has been conferred upon them in the mold.
The object is to prevent the hubs shrinking away from the rims after the latter have cooled, as is apt to be the case when the cooling is initiated in the reverse order.
Geisse's annealing oven.
Mowry, May 7, 1861.
The car-wheels, alternating with layers of charcoal, are built up into a pile in a pit, which is so arranged that the quantity of air may be graduated to regulate the combustion, which is designed to be protracted.
The double walls of the pit or annealing case form a non-conductor to retain the heat, and allow but a very gradual cooling to the mass.
Mowry's car-wheel annealing.
Moore's car-wheel annealing
Moore's car-wheel annealing.
Moore, December 5, 1865.
The wheels are removed from the molds while hot, are piled one above another in a vertical pit, with intervening rings so placed as to separate the chilled tire from the web which is to be annealed.
The interior space around the hubs is filled with charc
by the screw-conveyors d d.
Fig. 3138, B, is a purifier in which brushes are employed for clearing the meshes of the cloth.
The meal or middlings is fed by rollers a to the bolt b, its amount being regulated by a slide; a shaking motion is imparted to the bolt by an eccentric c on a shaft, and a continuous upward current of air is passed through the machine; fine particles adhering to the bolting-cloth are removed by brushes d attached to endless belts e.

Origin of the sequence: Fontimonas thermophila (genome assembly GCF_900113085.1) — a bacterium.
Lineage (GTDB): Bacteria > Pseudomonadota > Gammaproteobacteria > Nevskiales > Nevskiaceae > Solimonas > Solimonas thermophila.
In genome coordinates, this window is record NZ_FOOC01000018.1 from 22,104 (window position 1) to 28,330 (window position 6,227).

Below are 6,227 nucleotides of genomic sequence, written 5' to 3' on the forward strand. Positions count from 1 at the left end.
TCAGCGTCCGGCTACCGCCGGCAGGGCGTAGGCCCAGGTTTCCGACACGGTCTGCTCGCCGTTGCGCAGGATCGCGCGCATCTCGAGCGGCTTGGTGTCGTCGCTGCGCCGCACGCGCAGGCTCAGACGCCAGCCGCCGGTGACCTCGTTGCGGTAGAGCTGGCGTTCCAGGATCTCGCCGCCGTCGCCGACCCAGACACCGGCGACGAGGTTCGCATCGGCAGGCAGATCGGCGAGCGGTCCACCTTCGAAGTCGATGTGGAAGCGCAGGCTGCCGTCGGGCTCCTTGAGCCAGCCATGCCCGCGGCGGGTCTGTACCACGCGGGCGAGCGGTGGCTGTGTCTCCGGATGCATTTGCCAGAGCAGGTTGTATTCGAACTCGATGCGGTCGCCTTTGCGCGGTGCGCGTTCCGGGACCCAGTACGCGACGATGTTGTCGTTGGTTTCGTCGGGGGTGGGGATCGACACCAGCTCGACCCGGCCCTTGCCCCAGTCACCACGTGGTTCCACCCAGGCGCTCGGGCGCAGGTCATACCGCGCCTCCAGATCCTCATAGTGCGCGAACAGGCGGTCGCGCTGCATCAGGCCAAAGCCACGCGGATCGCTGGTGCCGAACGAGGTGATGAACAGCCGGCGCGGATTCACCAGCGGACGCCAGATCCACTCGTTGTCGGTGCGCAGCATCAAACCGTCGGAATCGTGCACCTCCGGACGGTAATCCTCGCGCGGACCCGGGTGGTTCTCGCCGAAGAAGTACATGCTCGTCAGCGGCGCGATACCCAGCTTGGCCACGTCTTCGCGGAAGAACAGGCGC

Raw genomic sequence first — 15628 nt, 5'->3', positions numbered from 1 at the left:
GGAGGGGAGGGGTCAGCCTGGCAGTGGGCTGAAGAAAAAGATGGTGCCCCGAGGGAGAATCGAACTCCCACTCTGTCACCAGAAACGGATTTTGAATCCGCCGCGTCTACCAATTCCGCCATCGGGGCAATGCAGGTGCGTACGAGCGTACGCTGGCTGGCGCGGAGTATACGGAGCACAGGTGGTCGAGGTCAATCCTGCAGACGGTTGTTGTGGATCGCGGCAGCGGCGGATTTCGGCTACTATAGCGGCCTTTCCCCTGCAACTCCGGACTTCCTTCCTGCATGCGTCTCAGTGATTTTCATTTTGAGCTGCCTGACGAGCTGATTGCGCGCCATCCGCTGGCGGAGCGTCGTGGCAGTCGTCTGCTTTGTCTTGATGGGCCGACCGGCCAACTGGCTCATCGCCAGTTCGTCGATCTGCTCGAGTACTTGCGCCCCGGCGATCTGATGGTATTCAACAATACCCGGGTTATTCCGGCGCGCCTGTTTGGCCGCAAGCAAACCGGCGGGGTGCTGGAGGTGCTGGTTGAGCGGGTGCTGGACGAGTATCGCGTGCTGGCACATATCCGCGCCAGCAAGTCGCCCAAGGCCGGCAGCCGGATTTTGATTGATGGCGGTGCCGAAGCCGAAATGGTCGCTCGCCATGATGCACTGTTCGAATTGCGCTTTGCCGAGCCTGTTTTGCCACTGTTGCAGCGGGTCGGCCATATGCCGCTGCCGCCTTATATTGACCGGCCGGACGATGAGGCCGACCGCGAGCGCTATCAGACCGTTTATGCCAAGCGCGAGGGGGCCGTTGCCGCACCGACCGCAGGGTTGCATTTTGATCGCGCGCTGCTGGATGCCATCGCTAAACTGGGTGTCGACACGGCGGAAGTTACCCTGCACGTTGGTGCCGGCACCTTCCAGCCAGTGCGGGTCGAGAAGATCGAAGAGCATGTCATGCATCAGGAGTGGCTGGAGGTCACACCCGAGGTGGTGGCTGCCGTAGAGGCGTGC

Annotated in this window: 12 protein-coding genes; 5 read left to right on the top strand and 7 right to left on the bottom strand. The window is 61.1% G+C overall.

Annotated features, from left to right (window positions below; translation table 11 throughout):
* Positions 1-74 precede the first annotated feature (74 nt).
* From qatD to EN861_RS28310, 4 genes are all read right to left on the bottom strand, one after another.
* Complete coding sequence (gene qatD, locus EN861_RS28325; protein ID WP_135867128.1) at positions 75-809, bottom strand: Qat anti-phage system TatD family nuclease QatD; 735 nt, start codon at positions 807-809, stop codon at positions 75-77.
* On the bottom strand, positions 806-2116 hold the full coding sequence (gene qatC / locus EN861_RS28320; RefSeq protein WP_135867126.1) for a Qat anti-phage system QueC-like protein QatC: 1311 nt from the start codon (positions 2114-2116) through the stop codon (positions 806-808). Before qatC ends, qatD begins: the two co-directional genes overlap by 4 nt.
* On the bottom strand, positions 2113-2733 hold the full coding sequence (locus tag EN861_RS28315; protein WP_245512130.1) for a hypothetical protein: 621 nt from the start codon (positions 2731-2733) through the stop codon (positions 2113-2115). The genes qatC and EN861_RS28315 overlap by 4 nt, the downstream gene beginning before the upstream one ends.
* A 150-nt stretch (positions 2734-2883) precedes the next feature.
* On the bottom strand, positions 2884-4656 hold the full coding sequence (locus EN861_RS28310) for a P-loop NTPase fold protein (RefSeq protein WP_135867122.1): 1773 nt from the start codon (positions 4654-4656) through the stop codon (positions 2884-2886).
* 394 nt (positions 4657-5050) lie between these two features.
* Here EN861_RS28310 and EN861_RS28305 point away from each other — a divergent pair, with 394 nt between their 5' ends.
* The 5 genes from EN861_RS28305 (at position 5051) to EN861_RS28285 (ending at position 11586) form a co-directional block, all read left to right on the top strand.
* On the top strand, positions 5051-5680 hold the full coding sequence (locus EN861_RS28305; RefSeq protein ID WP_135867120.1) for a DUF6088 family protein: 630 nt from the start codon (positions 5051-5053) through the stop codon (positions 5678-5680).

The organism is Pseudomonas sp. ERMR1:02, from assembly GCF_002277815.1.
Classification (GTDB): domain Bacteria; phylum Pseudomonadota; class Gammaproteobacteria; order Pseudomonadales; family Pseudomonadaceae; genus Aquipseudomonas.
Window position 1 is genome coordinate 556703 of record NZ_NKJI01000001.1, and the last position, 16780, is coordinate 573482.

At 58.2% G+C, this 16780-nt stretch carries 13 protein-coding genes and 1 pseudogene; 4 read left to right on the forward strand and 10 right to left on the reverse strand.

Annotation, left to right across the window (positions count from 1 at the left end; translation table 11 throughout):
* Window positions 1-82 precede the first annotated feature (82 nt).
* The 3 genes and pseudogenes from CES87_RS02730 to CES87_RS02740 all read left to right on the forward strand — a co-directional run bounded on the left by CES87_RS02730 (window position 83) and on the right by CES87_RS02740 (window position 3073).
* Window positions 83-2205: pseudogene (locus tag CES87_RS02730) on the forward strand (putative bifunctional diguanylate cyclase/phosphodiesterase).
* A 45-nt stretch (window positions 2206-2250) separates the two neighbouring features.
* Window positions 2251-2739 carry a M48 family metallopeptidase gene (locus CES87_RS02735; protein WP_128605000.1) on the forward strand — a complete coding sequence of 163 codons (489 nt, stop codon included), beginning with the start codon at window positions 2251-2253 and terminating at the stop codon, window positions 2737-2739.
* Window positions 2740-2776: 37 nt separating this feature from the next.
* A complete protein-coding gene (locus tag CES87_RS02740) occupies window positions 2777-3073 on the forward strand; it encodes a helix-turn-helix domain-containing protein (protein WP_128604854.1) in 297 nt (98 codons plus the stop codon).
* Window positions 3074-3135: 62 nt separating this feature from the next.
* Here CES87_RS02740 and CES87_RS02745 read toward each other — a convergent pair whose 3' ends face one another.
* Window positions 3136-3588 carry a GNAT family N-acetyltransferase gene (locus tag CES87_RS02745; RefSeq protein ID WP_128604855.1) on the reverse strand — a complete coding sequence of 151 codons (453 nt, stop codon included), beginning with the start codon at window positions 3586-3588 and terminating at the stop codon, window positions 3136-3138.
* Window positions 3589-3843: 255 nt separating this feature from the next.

Fig. 3139, C, shows a machine with reciprocating shakers, with knockers for clearing the meshes of the cloth.
In this machine the suspended shaker a is pressed against the ratchet-wheel b by a spring c, the rotation of the wheel causing a vibration of the shaker; d is a rock-shaft, pivoted at c, loosely connected with the shaker by a slot and pin at f, and provided with an arm g carrying a hammer, which strikes the bottom of the shaker at each reciprocation.